Wednesday, May 26, 2010

Brown Sugar Cookies

I was traveling to New York for a wedding last week and  I made the mistake of showing up at the airport with no personal identification whatsoever. For some inexplicable reason, when my ride showed up to take me to the airport, I grabbed my suitcase and purse and left my wallet behind.  Embarrassing? Um, yes. Lucky for me, it turns out that it is possible to get through security and onto the plane without identification. Also lucky for me, my next door neighbor was kind enough to offer to use her spare key to retrieve my wallet and then mail it to me so that I'd have it for the return trip. To say thank you, I made her some brown sugar cookies. I hope she will taste the pure gratitude that was baked into this particular batch.

In most cookies, the flavors of butter and sugar serve as a backdrop for more exciting ingredients like chocolate chips, nuts, or dried fruit. In typical sugar cookies, butter and sugar are the stars of the show. It's true that butter and sugar can be pretty exciting all on their own, and I love sugar cookies for their pale, plain, buttery sweetness. These brown sugar cookies are like typical sugar cookies, but the sugar and butter are replaced with brown(!) sugar and brown(!) butter.  The result is a sugar cookie with deep brown color and warm toffee flavor. These cookies have crisp exteriors and soft, chewy insides. Mmm.

Brown Sugar Cookies
Adapted from Cooks Illustrated. Makes 2 dozen cookies.
  • 14 tablespoons (1 3/4 sticks) unsalted butter
  • 1/4 cup granulated sugar
  • 2 cups packed dark brown sugar (this should be fresh and moist)
  • 2 cups plus 2 tablespoons flour
  • 1/2 teaspoon baking soda
  • 1/4 teaspoon baking powder
  • 1/2 teaspoon salt
  • 1 large egg plus 1 large egg yolk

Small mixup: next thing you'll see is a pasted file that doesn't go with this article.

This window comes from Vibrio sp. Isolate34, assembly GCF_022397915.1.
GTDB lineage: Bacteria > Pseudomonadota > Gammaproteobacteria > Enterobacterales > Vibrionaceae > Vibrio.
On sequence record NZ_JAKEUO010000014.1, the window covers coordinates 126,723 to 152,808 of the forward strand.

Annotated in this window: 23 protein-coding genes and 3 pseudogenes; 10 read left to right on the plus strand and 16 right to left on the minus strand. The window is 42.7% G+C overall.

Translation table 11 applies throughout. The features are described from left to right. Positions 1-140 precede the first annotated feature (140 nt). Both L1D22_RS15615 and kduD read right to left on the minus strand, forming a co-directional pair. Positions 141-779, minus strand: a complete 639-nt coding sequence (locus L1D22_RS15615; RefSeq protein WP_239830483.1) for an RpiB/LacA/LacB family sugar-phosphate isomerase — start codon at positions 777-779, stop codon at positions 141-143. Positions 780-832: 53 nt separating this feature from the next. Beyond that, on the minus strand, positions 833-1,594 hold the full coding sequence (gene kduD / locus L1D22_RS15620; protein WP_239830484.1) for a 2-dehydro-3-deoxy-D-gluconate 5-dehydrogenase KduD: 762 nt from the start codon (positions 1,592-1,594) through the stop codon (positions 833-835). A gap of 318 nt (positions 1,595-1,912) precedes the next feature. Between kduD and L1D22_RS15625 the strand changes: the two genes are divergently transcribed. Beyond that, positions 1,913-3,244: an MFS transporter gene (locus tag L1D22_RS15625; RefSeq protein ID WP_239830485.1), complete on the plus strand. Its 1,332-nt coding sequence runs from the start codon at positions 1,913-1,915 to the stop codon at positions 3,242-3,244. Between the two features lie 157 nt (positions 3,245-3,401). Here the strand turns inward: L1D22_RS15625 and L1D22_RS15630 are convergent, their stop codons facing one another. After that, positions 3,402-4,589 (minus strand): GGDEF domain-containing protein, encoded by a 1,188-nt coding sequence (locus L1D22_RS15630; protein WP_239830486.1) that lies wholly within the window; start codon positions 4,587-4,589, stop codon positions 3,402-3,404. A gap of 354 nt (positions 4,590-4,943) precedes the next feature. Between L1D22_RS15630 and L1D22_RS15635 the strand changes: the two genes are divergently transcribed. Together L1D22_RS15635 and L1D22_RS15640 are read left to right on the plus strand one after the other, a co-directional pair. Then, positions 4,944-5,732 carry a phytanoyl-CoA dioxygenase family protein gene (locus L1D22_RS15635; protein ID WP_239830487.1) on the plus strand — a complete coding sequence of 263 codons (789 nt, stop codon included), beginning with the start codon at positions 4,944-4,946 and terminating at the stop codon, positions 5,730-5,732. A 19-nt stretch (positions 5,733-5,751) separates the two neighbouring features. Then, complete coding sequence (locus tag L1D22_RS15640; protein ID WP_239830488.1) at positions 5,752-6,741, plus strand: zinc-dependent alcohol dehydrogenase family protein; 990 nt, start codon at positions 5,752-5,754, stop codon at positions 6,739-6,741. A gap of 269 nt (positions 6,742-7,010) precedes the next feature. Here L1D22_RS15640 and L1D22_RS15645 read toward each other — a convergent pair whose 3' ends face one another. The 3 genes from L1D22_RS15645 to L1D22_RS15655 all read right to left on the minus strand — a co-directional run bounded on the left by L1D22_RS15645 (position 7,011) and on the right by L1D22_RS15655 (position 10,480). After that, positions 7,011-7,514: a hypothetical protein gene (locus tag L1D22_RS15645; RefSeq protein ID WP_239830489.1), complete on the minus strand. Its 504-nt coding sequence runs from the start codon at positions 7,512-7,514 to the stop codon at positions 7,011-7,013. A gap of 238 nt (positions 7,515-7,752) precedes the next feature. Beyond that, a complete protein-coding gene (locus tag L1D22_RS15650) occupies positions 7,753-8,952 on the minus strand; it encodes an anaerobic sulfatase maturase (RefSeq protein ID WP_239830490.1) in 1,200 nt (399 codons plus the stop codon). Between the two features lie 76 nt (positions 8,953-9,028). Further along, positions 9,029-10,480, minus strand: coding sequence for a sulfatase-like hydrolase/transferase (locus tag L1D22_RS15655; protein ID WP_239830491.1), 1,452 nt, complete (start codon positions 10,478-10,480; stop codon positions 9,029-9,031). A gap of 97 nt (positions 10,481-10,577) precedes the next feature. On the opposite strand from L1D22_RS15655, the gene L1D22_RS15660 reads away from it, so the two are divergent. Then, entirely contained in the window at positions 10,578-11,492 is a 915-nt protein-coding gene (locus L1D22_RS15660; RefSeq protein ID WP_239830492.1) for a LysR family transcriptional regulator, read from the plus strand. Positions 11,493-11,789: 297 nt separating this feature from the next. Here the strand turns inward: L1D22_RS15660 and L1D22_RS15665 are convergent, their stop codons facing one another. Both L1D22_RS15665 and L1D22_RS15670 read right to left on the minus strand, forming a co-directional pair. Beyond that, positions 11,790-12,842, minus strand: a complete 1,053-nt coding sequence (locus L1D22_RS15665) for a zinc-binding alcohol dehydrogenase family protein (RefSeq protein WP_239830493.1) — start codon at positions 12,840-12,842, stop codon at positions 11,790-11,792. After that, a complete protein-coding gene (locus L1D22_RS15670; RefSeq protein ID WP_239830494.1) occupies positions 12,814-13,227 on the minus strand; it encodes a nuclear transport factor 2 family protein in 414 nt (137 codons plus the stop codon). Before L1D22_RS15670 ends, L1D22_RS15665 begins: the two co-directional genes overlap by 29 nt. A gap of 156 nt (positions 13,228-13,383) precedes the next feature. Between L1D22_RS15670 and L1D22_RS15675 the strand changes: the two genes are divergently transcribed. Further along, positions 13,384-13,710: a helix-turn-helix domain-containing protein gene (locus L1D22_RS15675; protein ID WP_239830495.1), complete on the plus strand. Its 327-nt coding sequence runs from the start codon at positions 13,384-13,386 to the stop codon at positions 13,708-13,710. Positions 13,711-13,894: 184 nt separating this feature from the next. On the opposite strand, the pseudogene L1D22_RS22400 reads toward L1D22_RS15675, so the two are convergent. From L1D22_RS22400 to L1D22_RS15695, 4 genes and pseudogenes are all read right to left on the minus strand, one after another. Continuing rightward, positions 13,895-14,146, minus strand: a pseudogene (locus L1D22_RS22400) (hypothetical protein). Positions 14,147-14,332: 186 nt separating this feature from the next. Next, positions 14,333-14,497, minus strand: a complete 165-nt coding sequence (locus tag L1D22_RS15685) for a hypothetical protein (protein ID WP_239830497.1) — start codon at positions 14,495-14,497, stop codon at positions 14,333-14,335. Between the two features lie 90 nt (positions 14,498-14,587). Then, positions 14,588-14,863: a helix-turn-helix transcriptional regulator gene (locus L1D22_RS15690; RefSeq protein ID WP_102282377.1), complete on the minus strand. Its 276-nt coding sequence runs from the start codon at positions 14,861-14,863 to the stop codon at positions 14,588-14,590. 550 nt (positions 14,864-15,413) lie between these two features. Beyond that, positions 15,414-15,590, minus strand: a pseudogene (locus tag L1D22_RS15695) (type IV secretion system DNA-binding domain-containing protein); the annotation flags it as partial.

• 1 tablespoon vanilla extract

Start by browning the butter. Melt 10 tablespoons of butter over medium heat, then continue to cook until the milk solids in the butter turn a dark golden brown color. Be careful not to let the butter burn. Swirl the pan as the butter cooks. Use a light-colored so that you can see the color of the butter. Transfer the brown butter to a large mixing bowl. Add the remaining 4 tablespoons of butter to the bowl and allow the fresh butter to melt together with the brown butter. (This step adds some fresh butter flavor to the cookies and helps the hot butter to cool more quickly). Set the butter aside for 15 minutes. Note: if you're going to use an electric mixer, you should put the butter in the bowl of the mixer. However, you can definitely make this recipe without a mixer, if you don't have one handy.

While the butter is cooling, adjust the oven rack to the middle position and heat the oven to 350 degrees. Line cookie sheets with parchment paper.

In a small bowl, mix the granulated sugar and 1/4 cup packed brown sugar. Rub the mixture between your fingers until it is well-combined. This mixture will be used to coat the cookies before they go in the oven. Set the mixture aside for now.

In a medium bowl, stir together the flour, baking soda, and baking powder. Set the mixture aside.

Take the bowl with the melted butter in it and add the remaining 1 3/4 cups brown sugar and the salt. Stir until the mixture is smooth and there are no lumps. Stir in the egg, yolk, and vanilla. Add the flour mixture and mix until the dough is well-combined.

Form the dough into 24 balls, each about an inch and a half in diameter. Roll the dough balls in the reserved sugar mixture and place them on the prepared cookie sheets with about 2 inches between each cookie. The cookies need about 12-14 minutes in the oven. It's hard to tell when the they're done because the dough is dark, so they don't really change color as they cook. Instead, poke the cookies gently to decide whether they're ready to come out. They should be somewhat firm around the edges, but still fairly soft in the middle. If you're not sure, it's better to underbake than to overbake. Let the cookies sit on the baking sheet for a few minutes, until they are firm enough to move, then transfer them to a rack and let them cool to room temperature.

Lots of cookies taste best warm from the oven, but these cookies are actually better a few hours later. The cookies come out of the oven with a doughy center and crunchy exterior, but given some time, the center becomes firmer, the edges become softer, and a nice chewy texture develops throughout the cookie.

Store in an airtight container. Note that both the dough and the cookies freeze nicely, if you want to enjoy some cookies now and save the rest for another day.


  1. AnonymousJune 18, 2010

    Father's Day is this weekend - a plate of these would be wonderful as a gift.

  2. Anonymous, that sounds like a great idea!